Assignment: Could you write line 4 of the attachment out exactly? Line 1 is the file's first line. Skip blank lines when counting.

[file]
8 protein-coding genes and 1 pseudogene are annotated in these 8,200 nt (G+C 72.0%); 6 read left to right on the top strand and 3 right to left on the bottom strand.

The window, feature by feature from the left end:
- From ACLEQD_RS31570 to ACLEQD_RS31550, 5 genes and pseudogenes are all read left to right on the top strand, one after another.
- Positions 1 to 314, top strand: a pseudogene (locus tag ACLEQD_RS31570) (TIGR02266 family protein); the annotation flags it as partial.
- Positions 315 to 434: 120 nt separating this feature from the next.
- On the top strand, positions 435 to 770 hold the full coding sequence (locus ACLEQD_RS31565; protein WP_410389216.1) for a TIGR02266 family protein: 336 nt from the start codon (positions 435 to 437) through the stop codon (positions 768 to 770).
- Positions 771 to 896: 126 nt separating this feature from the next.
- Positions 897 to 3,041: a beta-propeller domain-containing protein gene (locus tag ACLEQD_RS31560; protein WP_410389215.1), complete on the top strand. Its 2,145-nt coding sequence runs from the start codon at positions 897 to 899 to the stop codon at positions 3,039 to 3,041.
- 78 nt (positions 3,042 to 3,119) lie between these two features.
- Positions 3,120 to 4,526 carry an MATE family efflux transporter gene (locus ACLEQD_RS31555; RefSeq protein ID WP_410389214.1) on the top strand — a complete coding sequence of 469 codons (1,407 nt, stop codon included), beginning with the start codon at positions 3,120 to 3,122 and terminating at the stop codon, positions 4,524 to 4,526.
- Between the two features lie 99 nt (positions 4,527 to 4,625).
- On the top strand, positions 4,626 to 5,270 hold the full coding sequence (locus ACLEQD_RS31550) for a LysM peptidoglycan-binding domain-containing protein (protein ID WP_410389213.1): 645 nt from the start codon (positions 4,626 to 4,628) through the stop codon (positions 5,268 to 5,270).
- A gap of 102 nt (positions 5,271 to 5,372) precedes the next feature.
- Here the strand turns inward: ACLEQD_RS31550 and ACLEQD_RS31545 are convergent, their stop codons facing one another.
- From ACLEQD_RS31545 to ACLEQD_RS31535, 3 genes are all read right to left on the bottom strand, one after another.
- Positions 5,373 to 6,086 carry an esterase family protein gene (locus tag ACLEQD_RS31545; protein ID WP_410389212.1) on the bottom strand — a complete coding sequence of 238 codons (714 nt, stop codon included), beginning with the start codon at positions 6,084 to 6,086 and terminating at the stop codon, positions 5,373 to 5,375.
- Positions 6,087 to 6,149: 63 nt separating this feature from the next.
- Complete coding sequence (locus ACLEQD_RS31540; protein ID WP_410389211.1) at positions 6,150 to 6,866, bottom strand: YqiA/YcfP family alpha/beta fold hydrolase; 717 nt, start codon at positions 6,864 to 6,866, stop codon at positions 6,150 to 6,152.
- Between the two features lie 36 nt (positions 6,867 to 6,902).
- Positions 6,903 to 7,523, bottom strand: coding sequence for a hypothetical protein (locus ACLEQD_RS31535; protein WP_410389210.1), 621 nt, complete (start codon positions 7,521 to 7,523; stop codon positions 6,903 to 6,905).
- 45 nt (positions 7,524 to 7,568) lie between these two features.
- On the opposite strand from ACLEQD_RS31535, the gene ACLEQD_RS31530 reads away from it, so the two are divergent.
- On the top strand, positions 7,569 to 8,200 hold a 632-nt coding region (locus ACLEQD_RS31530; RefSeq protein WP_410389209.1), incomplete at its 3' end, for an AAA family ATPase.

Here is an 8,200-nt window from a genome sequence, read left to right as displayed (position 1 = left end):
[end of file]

- Positions 1 to 314, top strand: a pseudogene (locus tag ACLEQD_RS31570) (TIGR02266 family protein); the annotation flags it as partial.